What makes a decision good or bad is how it helps us progress towards our goals. If we’re not clear about our goals, it’s easy to make a bunch of bad decisions. Eating a plate full of cakes, cookies, and donuts might seem like a bad decision, but if your objective is to indulge on a cheat day from your diet, then it’s a good decision.
My sister recently found lumps in her boobs. This wasn’t the first time she found lumps. She’d been through this once before (a year ago when she first started yelling at me to check my boobs). She had a biopsy (not fun), then surgery to get the lumps removed (super not fun). And now she’s going through it all again, in the middle of COVID. She’s young (in her early 30s), stunningly beautiful, and otherwise in perfect health. She’s just like me. And just like you.
Turns out even young, hot, women can have lumpy boobs.
I usually write about relationship challenges my husband (Steve) and I have resolved or figured out. But today, I’ve decided to write about something we’re currently struggling with: should we or shouldn’t we have kids?
While Steve and I haven’t yet made any definitive decisions, I’ll share the honest details of the debate we’re having in the hopes that: (i) it helps others having a similar (private) discussion, and (ii) it encourages couples who’ve been where we are to share their wisdom with us.
Welcome to Part 2 of Managing Money as a Couple.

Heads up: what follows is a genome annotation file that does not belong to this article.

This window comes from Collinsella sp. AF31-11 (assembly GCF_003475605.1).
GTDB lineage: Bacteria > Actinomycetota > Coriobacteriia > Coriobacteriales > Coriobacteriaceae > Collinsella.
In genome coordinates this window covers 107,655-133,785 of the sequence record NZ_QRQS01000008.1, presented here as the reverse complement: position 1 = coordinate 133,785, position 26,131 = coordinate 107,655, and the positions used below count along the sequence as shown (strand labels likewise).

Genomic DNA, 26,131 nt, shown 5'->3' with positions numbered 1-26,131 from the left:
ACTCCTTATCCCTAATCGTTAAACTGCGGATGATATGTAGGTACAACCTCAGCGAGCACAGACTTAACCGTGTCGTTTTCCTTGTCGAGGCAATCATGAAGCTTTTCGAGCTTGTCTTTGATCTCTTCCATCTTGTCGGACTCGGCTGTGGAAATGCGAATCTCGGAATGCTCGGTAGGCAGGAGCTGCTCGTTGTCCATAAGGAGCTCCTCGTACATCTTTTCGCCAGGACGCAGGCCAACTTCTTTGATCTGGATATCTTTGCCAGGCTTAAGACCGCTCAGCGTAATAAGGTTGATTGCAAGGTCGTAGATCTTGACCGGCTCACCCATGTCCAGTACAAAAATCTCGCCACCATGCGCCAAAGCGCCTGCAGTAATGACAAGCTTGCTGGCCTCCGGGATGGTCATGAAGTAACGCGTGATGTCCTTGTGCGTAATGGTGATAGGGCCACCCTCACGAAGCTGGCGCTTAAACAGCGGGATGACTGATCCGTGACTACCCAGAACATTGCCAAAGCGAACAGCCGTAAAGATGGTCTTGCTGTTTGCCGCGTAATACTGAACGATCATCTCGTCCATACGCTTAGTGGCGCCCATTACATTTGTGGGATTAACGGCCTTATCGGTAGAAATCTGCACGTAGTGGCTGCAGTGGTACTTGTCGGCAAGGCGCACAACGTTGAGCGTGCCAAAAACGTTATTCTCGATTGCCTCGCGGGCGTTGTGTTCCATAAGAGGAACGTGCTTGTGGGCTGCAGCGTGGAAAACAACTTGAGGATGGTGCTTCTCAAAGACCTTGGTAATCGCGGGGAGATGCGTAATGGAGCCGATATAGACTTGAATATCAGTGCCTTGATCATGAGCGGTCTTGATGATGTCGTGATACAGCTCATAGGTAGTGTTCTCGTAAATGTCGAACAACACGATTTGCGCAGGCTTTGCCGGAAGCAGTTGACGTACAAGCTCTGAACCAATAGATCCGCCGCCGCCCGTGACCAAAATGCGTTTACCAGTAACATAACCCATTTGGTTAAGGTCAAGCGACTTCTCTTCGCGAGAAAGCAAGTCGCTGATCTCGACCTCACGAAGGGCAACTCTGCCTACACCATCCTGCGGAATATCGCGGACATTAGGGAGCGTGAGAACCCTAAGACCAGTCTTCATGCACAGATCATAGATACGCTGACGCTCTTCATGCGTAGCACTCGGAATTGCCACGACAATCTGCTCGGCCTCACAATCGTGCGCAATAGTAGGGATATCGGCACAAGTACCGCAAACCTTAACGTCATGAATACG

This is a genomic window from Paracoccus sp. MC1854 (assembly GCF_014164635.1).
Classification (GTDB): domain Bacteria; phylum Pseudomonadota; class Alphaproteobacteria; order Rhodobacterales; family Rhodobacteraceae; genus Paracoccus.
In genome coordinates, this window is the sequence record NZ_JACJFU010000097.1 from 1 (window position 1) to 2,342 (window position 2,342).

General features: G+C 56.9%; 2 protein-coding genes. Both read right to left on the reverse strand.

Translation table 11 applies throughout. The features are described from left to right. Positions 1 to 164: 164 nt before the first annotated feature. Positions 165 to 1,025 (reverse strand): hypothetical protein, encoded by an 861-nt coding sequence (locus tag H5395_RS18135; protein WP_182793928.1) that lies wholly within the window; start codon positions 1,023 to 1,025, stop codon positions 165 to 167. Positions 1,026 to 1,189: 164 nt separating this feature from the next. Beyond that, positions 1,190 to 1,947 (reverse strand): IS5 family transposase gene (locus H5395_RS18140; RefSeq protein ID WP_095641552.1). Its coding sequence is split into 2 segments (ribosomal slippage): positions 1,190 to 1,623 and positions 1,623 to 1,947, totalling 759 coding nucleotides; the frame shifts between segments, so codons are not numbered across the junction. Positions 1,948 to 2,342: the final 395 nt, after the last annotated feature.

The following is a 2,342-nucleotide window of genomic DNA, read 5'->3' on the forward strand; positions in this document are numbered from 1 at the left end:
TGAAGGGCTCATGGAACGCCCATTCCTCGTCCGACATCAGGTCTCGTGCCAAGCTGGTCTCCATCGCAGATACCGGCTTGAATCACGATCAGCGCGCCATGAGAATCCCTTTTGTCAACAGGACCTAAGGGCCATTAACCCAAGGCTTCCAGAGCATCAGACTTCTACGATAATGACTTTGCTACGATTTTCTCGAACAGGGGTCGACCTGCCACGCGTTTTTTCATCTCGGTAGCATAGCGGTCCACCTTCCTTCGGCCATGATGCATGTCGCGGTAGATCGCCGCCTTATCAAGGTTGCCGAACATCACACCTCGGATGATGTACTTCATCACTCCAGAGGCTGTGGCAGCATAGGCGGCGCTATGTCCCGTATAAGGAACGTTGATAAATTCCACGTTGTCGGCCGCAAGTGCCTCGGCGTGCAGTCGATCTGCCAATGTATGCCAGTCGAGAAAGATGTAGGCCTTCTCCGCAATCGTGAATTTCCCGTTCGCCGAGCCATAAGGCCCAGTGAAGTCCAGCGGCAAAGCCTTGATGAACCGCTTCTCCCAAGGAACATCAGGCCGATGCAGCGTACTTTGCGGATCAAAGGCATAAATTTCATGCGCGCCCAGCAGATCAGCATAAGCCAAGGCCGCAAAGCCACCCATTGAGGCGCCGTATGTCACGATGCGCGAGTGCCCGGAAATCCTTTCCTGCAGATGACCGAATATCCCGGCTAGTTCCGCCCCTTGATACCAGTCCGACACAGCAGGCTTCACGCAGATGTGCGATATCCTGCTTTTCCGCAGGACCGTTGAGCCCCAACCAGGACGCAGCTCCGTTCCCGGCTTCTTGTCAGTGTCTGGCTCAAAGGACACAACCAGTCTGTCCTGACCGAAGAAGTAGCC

Most people shy away from talking about money. It’s no wonder that money is one of the things couples fight about most. How are we supposed to learn about money management if no one talks about it?
Whether you’re just starting to think about merging your finances with your partner, or you’ve been doing it for years, you’ll find some helpful ideas in this post.
Let’s talk about money.
Money can be tricky to manage on your own. Add your significant other to the mix and it becomes significantly more complicated (get it? I’m so punny!).
I’m going to share how my husband, Steve, and I manage our finances. I’m going to get into the nitty-gritty details. In this post (Part 1), I’ll share:
– where we learned about money,
– the difference between good debt and bad debt, and
– how we mopped up my credit card debt in the early days of our relationship.
Dad: “If that kid is going to be there, then I’m not coming to your wedding.”
The “kid” to whom he was so rudely referring was my half-brother.
Me: “Fine. Don’t come.”